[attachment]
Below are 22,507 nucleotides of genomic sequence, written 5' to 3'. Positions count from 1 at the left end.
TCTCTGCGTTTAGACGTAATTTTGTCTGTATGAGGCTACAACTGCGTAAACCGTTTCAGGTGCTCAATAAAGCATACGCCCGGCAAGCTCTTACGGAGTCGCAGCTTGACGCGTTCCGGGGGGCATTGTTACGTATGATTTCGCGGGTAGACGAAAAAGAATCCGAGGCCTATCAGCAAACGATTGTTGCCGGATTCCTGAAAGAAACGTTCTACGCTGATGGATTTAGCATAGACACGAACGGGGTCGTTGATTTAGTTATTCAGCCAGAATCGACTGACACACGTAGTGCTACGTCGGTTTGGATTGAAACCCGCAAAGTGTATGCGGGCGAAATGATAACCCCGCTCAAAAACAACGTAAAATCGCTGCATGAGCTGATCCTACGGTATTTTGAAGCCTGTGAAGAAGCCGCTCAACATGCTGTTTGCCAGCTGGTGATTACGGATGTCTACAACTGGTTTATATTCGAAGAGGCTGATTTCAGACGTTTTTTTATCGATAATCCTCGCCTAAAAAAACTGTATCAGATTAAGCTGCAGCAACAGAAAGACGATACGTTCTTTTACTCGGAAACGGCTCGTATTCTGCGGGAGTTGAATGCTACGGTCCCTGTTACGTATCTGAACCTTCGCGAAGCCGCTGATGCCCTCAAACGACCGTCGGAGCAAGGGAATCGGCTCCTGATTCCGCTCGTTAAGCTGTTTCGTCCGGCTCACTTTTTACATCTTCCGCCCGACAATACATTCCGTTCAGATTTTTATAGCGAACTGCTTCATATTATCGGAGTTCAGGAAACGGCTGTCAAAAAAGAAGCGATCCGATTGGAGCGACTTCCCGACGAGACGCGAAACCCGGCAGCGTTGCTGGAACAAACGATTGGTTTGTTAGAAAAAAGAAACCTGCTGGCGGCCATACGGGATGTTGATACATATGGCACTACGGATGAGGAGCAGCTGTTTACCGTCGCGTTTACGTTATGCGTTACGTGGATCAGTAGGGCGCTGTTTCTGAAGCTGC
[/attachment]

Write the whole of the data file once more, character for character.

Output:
Below are 22,507 nucleotides of genomic sequence, written 5' to 3'. Positions count from 1 at the left end.
TCTCTGCGTTTAGACGTAATTTTGTCTGTATGAGGCTACAACTGCGTAAACCGTTTCAGGTGCTCAATAAAGCATACGCCCGGCAAGCTCTTACGGAGTCGCAGCTTGACGCGTTCCGGGGGGCATTGTTACGTATGATTTCGCGGGTAGACGAAAAAGAATCCGAGGCCTATCAGCAAACGATTGTTGCCGGATTCCTGAAAGAAACGTTCTACGCTGATGGATTTAGCATAGACACGAACGGGGTCGTTGATTTAGTTATTCAGCCAGAATCGACTGACACACGTAGTGCTACGTCGGTTTGGATTGAAACCCGCAAAGTGTATGCGGGCGAAATGATAACCCCGCTCAAAAACAACGTAAAATCGCTGCATGAGCTGATCCTACGGTATTTTGAAGCCTGTGAAGAAGCCGCTCAACATGCTGTTTGCCAGCTGGTGATTACGGATGTCTACAACTGGTTTATATTCGAAGAGGCTGATTTCAGACGTTTTTTTATCGATAATCCTCGCCTAAAAAAACTGTATCAGATTAAGCTGCAGCAACAGAAAGACGATACGTTCTTTTACTCGGAAACGGCTCGTATTCTGCGGGAGTTGAATGCTACGGTCCCTGTTACGTATCTGAACCTTCGCGAAGCCGCTGATGCCCTCAAACGACCGTCGGAGCAAGGGAATCGGCTCCTGATTCCGCTCGTTAAGCTGTTTCGTCCGGCTCACTTTTTACATCTTCCGCCCGACAATACATTCCGTTCAGATTTTTATAGCGAACTGCTTCATATTATCGGAGTTCAGGAAACGGCTGTCAAAAAAGAAGCGATCCGATTGGAGCGACTTCCCGACGAGACGCGAAACCCGGCAGCGTTGCTGGAACAAACGATTGGTTTGTTAGAAAAAAGAAACCTGCTGGCGGCCATACGGGATGTTGATACATATGGCACTACGGATGAGGAGCAGCTGTTTACCGTCGCGTTTACGTTATGCGTTACGTGGATCAGTAGGGCGCTGTTTCTGAAGCTGC